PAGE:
Life & Liberty




* * * March 19: Saint Joseph, Spouse of the Blessed Virgin Mary * * * March 25: Palm Sunday of the Passion of the Lord * * * March 29: Thursday of Holy Week (Holy Thursday) * * * March 30: Friday of the Passion of the Lord (Good Friday) * * * March 31: Holy Saturday * * *April 1: Easter Sunday of the Resurrection of the Lord * * *

Sunday, May 13, 2012

San Pascual Bailon

San Pascual was a 16th century Spanish shepherd who became a Franciscan lay brother. He served his fellow Franciscans in various capacities & monasteries as shepherd, gardener, porter, & cook. San Pascual was known for his ministrations to the poor and for his many miraculous cures. Today San Pascual is chiefly known as a patron of the kitchen in token of his work as a cook. In New Mexico his image has become a ubiquitous element of “Santa Fe-inspired” d├ęcor. San Pascual is patron of shepherds, cooks, and Eucharistic Congresses and associations. This rendition of the patron saint of cooks and kitchens is from an original watercolor by Bro. Cletus Behlmann, S.M. “Making a work of art is a moment of spiritual discovery. The integration of mind, heart, and hand along with manipulating the medium is essential in the act of creating a work of art.”Bro. Cletus Behlmann, S.M., a Marianist Brother, taught for 19 years before arriving in San Antonio to become a full time artist. His first opportunity to study art came at age 28, when he studied at the Chicago Institute of Art and Washington University in St. Louis. He settled in San Antonio in 1977 and began operating the St. Mary's University Art Center. It is thanks to his artistic inventiveness that the gallery, studio, and center reflect art and convey beauty. Cletus has a drive that fires both his creative imagination and productivity. He has been called "shockingly productive." He works in a variety of media: metal, acrylics, watercolor, batik, pastels, stained glass, ceramics, handmade paper, linoleum prints, crayola and others. Although his themes range from religious to folk art to abstract, the overall leitmotif of his work is in "celebration of life," from the wonders of nature to the wonders of God's Redemption. Cletus' canvasses suggest a joyous symphony of bold, bright colors, so different from the discreet and delicate expression of the message he wants to convey. The deeply spiritual quality of his work, for instance, is a little more suggestive than it is obvious. Essentially a religious artist, Cletus wants the beholder to discover the relationship and ultimate unity between religion and life. Cletus has traveled and painted in much of the United States, as well as Japan, China, Hong Kong, Taipei, Bangkok, most European countries, and much of Central America.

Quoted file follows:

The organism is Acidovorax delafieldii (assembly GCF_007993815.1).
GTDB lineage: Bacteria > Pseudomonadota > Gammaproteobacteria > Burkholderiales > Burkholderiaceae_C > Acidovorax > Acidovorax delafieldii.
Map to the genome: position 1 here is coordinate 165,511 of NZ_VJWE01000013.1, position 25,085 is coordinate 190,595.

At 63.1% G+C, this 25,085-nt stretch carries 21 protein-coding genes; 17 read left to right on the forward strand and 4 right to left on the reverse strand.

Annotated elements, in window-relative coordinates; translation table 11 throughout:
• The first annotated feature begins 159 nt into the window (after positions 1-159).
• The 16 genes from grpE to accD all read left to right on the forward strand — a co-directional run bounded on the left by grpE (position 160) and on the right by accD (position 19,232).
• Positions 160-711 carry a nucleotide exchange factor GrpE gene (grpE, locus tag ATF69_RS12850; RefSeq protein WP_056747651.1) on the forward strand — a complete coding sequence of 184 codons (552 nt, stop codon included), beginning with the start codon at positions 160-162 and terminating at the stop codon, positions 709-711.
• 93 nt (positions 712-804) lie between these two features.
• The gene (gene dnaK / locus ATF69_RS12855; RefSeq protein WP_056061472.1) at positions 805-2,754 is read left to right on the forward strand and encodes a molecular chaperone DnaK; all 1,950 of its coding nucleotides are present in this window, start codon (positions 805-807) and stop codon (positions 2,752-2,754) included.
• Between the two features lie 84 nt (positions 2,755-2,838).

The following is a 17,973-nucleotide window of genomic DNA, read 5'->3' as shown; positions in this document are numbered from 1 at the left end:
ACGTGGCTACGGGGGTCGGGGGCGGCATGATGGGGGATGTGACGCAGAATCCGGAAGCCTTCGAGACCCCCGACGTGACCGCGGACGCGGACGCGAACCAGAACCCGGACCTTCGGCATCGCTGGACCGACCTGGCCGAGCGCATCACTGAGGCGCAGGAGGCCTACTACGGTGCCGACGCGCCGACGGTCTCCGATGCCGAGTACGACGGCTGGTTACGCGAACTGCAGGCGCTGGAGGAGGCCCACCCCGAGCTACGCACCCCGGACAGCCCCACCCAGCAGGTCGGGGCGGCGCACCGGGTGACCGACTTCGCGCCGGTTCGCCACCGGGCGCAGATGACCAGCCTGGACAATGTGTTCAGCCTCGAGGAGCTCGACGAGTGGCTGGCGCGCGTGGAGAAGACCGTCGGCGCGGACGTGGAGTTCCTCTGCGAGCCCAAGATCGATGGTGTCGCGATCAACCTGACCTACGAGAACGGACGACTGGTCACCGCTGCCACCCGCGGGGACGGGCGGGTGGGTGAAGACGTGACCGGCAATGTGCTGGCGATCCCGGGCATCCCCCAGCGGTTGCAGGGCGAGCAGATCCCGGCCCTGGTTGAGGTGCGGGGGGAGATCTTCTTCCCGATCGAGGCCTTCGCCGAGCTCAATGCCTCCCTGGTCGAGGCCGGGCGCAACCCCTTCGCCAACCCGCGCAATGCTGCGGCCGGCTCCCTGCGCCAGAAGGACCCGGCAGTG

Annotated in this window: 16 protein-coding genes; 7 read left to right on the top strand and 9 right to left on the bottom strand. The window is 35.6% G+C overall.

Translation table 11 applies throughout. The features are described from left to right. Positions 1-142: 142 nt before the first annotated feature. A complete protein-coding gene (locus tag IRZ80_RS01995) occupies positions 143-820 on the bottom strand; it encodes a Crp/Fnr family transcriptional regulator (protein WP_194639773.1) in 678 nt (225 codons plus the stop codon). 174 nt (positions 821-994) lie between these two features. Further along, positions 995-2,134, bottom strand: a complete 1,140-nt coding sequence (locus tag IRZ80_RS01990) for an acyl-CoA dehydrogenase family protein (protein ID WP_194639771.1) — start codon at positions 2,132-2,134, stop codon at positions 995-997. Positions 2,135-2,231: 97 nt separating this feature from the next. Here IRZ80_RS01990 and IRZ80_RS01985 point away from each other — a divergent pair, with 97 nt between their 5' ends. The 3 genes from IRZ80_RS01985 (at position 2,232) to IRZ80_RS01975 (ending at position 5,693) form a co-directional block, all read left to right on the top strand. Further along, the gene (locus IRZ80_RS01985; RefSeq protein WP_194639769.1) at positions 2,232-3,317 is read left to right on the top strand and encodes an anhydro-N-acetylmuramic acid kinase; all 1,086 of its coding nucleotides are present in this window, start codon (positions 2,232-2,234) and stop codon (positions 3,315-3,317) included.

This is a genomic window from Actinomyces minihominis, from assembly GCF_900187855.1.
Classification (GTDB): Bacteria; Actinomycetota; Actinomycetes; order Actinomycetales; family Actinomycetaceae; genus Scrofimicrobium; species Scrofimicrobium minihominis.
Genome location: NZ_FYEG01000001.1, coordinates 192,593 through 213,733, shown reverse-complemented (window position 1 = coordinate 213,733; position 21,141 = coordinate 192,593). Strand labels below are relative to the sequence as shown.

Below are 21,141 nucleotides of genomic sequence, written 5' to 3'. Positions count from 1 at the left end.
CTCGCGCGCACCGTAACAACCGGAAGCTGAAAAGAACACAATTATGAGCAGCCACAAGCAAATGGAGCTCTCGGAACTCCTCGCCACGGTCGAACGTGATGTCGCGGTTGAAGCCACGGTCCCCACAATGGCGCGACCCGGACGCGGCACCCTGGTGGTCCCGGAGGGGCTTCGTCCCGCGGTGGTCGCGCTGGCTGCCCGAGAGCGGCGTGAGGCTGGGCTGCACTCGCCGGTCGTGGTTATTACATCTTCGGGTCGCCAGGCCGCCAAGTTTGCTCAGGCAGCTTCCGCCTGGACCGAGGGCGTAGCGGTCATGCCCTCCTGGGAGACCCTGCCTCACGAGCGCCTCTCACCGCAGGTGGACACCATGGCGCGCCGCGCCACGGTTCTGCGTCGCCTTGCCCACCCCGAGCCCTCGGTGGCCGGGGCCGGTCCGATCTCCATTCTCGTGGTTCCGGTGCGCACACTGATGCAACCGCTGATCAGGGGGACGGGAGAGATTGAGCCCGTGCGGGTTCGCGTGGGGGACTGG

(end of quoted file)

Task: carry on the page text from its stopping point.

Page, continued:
San Pascual Bailon, pray for us.